The Second Letter in particular seems to make eerie references to the 2016 Polish public relations. In that country a small minority has fanned the flames of arrogance and asked for help from abroad (which in Poland brings back memories of eighteenth-century treasons) over a relatively minor issue: the number of judges appointed by one of the two largest parties. This has been blown into a crisis that threatens to disturb Poland's sovereign status. A lie that is repeated a thousand times becomes a fake truth; the monotonous drumming into people's ears of fantasies about breaking the rule of law in Poland is such a lie.

Portions of the Second and Fifth Letters are hereby reprinted. Orthography has been updated.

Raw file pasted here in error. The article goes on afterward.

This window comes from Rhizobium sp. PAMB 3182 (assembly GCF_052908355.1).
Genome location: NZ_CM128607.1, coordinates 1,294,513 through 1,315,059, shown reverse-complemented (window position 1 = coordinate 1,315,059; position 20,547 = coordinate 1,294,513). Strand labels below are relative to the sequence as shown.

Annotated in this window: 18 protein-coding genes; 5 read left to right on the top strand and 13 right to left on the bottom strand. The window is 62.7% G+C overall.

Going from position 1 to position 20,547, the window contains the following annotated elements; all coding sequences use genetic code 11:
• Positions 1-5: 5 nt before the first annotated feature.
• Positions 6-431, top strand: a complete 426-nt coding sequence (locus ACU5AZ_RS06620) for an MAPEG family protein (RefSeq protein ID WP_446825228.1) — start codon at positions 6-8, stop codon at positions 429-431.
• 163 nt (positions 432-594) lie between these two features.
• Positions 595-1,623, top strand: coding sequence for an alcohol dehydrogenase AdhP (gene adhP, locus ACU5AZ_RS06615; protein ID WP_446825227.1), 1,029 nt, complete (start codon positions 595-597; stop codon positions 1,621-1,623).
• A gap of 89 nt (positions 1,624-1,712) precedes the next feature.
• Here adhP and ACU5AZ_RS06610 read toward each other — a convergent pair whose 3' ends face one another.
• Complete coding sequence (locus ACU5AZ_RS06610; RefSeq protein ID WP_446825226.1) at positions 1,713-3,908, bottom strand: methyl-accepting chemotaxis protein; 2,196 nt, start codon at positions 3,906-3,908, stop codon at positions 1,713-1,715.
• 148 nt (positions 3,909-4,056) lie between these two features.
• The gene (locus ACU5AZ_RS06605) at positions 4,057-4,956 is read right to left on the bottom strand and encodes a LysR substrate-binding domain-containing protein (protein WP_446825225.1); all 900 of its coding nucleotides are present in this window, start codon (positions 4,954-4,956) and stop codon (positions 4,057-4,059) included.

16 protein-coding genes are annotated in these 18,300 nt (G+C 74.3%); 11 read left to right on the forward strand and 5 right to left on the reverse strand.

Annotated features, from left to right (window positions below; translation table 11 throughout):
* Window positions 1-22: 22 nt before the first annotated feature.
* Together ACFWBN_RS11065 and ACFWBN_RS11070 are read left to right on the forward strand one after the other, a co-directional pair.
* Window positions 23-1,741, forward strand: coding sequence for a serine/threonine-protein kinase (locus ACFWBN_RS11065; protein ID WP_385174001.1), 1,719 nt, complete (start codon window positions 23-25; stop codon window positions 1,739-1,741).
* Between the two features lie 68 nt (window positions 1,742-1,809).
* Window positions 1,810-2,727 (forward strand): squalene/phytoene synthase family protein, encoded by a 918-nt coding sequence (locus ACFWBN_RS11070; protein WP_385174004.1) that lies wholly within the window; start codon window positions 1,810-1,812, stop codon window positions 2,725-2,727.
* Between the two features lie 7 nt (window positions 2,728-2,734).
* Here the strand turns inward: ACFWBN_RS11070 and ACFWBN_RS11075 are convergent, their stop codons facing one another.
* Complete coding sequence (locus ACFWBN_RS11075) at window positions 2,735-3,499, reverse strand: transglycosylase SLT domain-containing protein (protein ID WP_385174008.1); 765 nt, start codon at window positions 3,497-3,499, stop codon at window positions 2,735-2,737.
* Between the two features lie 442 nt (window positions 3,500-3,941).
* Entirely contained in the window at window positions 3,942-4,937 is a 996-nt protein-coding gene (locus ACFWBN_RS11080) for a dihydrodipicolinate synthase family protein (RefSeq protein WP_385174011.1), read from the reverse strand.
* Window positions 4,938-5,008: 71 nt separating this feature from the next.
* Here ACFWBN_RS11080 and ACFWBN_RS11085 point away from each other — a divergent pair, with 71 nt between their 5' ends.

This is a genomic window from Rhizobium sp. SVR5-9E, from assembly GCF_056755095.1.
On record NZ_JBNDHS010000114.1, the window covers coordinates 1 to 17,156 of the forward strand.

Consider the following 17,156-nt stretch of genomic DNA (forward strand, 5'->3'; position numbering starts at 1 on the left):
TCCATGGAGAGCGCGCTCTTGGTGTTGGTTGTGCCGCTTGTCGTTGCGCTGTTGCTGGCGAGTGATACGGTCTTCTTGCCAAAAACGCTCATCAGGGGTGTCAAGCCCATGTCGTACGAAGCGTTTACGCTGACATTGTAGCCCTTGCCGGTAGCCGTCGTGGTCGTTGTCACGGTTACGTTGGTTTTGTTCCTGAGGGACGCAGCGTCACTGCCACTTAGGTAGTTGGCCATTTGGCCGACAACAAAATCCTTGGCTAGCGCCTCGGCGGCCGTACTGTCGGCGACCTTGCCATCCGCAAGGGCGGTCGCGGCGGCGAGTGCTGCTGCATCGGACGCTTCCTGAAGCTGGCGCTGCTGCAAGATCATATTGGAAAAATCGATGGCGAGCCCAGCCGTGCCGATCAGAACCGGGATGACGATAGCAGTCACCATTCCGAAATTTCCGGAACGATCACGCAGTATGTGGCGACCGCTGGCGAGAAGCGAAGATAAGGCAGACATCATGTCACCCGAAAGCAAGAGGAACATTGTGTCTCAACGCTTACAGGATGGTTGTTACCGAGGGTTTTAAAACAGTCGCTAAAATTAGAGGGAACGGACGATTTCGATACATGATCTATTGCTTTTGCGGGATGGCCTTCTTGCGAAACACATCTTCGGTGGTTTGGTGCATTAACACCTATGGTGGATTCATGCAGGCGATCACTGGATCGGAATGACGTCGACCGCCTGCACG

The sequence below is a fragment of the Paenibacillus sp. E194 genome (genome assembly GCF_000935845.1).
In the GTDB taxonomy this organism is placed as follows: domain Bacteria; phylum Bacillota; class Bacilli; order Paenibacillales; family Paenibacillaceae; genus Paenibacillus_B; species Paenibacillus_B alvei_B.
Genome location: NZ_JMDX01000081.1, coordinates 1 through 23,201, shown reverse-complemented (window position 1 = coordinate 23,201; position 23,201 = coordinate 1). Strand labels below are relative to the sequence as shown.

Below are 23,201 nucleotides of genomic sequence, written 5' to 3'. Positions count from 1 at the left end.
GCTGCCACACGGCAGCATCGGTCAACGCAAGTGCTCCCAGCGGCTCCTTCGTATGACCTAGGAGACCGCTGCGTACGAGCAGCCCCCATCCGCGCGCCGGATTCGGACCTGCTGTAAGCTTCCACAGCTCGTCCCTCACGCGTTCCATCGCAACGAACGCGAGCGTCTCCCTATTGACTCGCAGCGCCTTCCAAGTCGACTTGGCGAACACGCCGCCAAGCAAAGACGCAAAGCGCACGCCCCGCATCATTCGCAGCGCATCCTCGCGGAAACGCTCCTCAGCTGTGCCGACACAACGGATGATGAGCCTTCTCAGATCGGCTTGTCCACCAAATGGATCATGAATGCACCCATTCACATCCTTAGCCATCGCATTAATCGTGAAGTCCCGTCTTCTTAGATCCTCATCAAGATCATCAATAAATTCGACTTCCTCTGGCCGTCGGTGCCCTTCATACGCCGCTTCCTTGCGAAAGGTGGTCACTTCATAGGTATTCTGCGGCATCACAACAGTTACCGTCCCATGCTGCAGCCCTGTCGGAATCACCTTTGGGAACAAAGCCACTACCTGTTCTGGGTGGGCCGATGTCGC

One does not require to be particularly observant or well informed to realize that the Polish government and the Polish people have not too many friends in this country or in any other country, except perhaps the Latin countries. Poland has today what may be called a very bad press. The fact is all the more remarkable because we might have expected a young state which is struggling into existence to be able to rely, if not on the support, at least on the sympathies and moral encouragement of its neighbors. Of such moral encouragement there seems to be very little trace. I do not refer here to frank and outspoken individual criticisms of the Polish people, nor do I suggest that all the accusations against the Polish government are unfounded. Indeed I am willing to admit that the Polish government have made some serious mistakes--such as the Kiev adventure in the summer of 1920. It would have been a miracle if that government had not made any serious mistakes. In a country which had been devastated by seven years of civil and foreign war, where everything had been levelled to the ground and had to be built up again, where the old rulers had been dismissed and where no new government had taken their places, the years of transition from the old to the new were bound to be much more difficult than in countries in possession of a settled government.